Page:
I thought it depended on what type of brazing you're doing. Bike frames are often silver brazed so you'd need the oxygen boost with propane to get the concentrated heat (1200F) for the joint to flow right and quickly. I think bronze brazing might be less intensive. Most frame builders I think use oxy/acetylene for the precision and speed, so you minimize the impact to the tube's heat treatment. Depends, too, if you're doing lug-less fillets.
But lugs, dead sexy. Henry James, Richard Sachs, oh hell yeah.
My understanding of the brazing process is it takes a fair bit of practice to get it right on bike frames. If you use lugs, they are heavy, the tube walls thin and the solder temperamental so you can easily get too much (ruin the tube) or too little heat (bad joint). This is one reason why high volume frames and even custom frames now are TIG & MIG, a lot less black magic to attaining a good looking and safe connection.
But the hard part isn't even the joining of metals necessarily but fabricating a jig that lets you do it so the frame is straight enough and doesn't require much (ideally zero) cold working after to align. That is one advantage of lugs, they tend to be self aligning and all the tubes cuts are less critical. Fillet brazing and welding you'd need more tooling to cut the miters and hold the tubes. That is again why higher volume is lug-less, investment in the table or jig is one time and amortized over all the frames. For a one-of, lugs make sense.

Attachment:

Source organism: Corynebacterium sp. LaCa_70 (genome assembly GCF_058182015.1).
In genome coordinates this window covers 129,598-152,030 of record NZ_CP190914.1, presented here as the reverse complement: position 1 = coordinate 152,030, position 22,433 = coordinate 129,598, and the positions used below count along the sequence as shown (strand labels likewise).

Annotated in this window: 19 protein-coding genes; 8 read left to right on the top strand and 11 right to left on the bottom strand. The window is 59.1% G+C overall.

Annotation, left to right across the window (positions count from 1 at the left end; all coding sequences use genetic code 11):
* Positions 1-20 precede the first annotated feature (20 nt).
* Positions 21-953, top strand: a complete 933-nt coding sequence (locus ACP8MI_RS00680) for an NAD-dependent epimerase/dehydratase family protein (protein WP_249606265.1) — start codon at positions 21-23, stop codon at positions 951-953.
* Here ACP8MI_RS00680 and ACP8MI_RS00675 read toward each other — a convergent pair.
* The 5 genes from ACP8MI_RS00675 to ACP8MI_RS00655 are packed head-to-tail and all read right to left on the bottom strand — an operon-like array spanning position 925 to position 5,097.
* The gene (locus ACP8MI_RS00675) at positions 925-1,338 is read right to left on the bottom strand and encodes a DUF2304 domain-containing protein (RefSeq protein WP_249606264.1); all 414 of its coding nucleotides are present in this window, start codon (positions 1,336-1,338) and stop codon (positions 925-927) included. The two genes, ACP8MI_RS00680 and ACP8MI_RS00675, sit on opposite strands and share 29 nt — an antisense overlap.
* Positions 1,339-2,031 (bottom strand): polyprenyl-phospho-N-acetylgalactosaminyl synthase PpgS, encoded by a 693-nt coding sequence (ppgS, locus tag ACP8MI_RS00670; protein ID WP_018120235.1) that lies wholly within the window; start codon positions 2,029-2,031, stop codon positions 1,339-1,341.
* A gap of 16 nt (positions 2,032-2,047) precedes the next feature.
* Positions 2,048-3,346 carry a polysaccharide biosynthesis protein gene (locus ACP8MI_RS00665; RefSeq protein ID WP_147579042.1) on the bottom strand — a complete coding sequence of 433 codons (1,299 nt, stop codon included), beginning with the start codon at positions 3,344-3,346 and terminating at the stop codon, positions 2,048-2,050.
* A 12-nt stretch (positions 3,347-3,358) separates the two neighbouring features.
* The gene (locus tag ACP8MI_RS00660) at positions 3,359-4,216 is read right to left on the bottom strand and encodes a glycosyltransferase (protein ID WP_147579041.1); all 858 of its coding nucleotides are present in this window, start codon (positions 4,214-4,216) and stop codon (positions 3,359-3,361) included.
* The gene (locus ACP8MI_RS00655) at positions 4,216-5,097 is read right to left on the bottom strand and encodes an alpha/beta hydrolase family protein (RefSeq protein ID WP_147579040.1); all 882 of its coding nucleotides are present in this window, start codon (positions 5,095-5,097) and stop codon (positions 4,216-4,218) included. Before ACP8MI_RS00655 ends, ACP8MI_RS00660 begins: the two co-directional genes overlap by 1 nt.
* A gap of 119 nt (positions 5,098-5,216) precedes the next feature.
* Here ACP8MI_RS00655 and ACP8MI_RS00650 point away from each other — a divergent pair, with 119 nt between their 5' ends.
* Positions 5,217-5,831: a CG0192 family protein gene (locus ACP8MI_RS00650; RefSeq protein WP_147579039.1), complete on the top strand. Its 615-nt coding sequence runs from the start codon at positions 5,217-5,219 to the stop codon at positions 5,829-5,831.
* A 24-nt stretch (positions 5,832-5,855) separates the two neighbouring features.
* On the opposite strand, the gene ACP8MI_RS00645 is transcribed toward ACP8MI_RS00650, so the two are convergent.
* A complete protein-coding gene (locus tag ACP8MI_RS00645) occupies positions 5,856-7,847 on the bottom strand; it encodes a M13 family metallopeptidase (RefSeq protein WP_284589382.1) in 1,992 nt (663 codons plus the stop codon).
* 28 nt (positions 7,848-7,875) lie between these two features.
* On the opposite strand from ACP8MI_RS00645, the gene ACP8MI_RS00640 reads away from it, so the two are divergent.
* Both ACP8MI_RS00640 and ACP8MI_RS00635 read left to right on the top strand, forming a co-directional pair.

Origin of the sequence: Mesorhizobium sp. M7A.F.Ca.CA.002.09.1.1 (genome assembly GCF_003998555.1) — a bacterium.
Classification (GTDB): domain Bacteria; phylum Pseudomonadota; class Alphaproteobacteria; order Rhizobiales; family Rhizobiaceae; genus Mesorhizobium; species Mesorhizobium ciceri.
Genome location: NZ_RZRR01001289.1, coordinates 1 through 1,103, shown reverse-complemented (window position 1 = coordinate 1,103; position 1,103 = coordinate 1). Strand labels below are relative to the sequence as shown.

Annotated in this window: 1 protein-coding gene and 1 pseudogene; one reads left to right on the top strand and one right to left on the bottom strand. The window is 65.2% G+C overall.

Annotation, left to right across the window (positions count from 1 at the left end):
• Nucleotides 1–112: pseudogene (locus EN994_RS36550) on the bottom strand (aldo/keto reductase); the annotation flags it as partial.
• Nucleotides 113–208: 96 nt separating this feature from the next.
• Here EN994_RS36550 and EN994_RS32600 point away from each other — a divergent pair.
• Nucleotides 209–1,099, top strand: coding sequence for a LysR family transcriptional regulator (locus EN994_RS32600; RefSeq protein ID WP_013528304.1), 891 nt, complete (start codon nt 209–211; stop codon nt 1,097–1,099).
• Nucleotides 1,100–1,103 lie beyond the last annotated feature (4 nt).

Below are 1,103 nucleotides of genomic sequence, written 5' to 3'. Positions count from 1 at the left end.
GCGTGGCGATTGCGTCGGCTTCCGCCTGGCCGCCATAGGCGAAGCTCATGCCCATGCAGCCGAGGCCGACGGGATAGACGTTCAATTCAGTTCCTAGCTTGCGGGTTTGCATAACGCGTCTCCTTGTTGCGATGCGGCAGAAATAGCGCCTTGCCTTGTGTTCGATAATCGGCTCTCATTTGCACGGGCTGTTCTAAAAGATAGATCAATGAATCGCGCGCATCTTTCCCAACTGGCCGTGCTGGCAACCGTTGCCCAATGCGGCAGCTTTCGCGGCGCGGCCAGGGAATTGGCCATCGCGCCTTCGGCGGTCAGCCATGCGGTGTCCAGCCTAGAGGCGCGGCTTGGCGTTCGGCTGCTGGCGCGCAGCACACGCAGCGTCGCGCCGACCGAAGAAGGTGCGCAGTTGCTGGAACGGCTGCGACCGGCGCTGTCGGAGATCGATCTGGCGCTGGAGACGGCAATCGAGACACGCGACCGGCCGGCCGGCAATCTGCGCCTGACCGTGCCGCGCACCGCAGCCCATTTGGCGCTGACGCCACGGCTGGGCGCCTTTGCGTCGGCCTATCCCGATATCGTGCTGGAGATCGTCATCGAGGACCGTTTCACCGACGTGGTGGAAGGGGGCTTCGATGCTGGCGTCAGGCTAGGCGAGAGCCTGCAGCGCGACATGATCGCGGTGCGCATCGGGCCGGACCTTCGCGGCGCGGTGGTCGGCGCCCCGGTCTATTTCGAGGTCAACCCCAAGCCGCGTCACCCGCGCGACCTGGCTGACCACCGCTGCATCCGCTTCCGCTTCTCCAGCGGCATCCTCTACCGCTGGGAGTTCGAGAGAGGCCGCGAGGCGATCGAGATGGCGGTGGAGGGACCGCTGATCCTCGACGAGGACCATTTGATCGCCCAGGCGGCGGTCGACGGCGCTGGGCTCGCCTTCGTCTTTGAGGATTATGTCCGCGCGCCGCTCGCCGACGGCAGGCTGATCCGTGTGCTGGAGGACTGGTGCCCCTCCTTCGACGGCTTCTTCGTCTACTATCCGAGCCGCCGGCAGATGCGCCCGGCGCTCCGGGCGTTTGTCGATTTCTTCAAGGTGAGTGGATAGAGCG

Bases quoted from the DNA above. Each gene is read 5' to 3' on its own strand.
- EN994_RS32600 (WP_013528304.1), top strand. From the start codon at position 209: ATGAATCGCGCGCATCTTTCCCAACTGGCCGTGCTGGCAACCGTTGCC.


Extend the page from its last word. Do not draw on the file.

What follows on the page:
Just a hint, you might want to talk to John Henley and Terry Holben. John is a wizard with artistic metal in general (and has made bike frames) and Terry has been threatening to build us all fat bikes for, like, ever. If we can get you two into a race maybe we'll finally start seeing some frames coming out.